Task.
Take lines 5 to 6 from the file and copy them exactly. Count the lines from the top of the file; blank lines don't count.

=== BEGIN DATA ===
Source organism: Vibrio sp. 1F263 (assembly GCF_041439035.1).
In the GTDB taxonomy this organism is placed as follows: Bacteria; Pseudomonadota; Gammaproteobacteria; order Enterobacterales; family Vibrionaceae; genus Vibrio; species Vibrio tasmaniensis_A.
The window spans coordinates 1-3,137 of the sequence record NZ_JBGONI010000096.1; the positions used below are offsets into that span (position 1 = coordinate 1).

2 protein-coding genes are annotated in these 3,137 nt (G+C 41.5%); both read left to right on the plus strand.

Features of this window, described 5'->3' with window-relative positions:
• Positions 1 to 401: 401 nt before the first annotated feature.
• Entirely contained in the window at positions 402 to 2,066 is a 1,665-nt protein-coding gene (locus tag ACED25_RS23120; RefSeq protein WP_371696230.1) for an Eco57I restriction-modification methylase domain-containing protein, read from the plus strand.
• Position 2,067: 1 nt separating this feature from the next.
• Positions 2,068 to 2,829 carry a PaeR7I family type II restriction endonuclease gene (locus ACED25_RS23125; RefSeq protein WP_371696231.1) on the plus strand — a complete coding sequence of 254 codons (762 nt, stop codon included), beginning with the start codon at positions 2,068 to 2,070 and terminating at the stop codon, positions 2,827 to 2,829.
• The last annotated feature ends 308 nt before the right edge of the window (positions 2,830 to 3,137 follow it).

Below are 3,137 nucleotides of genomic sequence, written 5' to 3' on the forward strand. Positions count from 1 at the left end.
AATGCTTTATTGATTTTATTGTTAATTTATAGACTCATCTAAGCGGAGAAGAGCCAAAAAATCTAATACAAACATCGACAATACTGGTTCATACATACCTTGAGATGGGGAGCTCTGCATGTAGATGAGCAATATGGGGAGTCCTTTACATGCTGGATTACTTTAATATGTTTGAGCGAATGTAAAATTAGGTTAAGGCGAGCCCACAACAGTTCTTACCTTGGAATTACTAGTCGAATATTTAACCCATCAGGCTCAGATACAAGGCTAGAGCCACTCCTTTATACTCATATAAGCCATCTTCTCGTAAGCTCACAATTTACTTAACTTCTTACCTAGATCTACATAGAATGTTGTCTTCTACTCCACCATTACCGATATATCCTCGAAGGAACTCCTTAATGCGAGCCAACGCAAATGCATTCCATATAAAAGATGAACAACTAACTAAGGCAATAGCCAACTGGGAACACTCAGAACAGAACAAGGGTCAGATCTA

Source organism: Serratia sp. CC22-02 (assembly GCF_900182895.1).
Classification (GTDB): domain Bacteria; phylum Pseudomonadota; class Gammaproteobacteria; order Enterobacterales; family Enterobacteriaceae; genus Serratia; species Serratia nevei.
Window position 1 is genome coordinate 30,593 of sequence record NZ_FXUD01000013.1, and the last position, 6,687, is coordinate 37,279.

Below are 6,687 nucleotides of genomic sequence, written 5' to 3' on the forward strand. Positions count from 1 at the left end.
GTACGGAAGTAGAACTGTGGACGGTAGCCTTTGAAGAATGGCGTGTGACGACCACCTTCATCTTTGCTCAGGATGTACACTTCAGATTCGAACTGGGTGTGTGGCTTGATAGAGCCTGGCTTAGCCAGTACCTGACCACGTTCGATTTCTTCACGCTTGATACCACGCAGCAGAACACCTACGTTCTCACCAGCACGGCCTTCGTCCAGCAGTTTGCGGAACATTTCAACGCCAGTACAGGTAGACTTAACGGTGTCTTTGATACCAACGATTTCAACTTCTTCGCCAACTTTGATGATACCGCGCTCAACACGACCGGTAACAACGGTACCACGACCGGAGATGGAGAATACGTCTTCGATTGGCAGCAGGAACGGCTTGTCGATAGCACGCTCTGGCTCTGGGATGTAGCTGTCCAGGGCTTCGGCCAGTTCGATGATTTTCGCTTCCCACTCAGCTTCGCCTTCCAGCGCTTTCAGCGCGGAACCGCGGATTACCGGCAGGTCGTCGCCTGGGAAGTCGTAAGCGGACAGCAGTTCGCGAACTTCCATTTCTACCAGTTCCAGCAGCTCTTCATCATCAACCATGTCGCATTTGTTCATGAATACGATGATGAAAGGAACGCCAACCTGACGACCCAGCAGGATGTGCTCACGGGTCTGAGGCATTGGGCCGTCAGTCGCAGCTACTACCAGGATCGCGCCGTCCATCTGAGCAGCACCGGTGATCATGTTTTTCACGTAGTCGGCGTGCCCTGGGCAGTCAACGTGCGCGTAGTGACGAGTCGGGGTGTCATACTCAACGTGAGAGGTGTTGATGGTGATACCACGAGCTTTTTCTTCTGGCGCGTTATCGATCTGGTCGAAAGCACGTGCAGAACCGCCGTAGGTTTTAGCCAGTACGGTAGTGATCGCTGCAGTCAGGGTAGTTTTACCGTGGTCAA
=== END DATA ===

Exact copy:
Features of this window, described 5'->3' with window-relative positions:
• Positions 1 to 401: 401 nt before the first annotated feature.